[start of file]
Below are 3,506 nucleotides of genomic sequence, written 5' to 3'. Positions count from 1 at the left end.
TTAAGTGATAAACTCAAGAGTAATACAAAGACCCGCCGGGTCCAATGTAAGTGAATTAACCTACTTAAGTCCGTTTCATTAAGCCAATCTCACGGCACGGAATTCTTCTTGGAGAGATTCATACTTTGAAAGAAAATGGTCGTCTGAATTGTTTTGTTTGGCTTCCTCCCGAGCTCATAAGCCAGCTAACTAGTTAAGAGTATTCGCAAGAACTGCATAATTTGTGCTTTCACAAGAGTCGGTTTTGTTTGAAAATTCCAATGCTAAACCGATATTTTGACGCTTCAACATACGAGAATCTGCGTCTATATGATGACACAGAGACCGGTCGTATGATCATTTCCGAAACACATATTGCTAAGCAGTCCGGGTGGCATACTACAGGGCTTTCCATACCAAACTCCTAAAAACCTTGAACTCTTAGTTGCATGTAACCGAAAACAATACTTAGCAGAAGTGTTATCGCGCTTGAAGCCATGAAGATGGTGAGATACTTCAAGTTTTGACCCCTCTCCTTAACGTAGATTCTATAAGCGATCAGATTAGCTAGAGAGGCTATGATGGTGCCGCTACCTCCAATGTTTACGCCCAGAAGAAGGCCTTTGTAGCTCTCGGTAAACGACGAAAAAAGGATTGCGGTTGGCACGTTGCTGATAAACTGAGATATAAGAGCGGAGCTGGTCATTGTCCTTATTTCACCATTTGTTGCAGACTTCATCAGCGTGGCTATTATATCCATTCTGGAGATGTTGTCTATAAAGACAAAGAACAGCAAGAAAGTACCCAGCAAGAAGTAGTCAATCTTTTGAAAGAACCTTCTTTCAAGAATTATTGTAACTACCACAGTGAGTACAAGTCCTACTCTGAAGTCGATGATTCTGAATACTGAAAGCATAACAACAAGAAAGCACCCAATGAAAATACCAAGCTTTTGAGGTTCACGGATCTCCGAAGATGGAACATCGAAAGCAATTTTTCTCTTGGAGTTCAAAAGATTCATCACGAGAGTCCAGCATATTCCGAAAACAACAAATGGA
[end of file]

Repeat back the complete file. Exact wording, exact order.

Below are 3,506 nucleotides of genomic sequence, written 5' to 3'. Positions count from 1 at the left end.
TTAAGTGATAAACTCAAGAGTAATACAAAGACCCGCCGGGTCCAATGTAAGTGAATTAACCTACTTAAGTCCGTTTCATTAAGCCAATCTCACGGCACGGAATTCTTCTTGGAGAGATTCATACTTTGAAAGAAAATGGTCGTCTGAATTGTTTTGTTTGGCTTCCTCCCGAGCTCATAAGCCAGCTAACTAGTTAAGAGTATTCGCAAGAACTGCATAATTTGTGCTTTCACAAGAGTCGGTTTTGTTTGAAAATTCCAATGCTAAACCGATATTTTGACGCTTCAACATACGAGAATCTGCGTCTATATGATGACACAGAGACCGGTCGTATGATCATTTCCGAAACACATATTGCTAAGCAGTCCGGGTGGCATACTACAGGGCTTTCCATACCAAACTCCTAAAAACCTTGAACTCTTAGTTGCATGTAACCGAAAACAATACTTAGCAGAAGTGTTATCGCGCTTGAAGCCATGAAGATGGTGAGATACTTCAAGTTTTGACCCCTCTCCTTAACGTAGATTCTATAAGCGATCAGATTAGCTAGAGAGGCTATGATGGTGCCGCTACCTCCAATGTTTACGCCCAGAAGAAGGCCTTTGTAGCTCTCGGTAAACGACGAAAAAAGGATTGCGGTTGGCACGTTGCTGATAAACTGAGATATAAGAGCGGAGCTGGTCATTGTCCTTATTTCACCATTTGTTGCAGACTTCATCAGCGTGGCTATTATATCCATTCTGGAGATGTTGTCTATAAAGACAAAGAACAGCAAGAAAGTACCCAGCAAGAAGTAGTCAATCTTTTGAAAGAACCTTCTTTCAAGAATTATTGTAACTACCACAGTGAGTACAAGTCCTACTCTGAAGTCGATGATTCTGAATACTGAAAGCATAACAACAAGAAAGCACCCAATGAAAATACCAAGCTTTTGAGGTTCACGGATCTCCGAAGATGGAACATCGAAAGCAATTTTTCTCTTGGAGTTCAAAAGATTCATCACGAGAGTCCAGCATATTCCGAAAACAACAAATGGA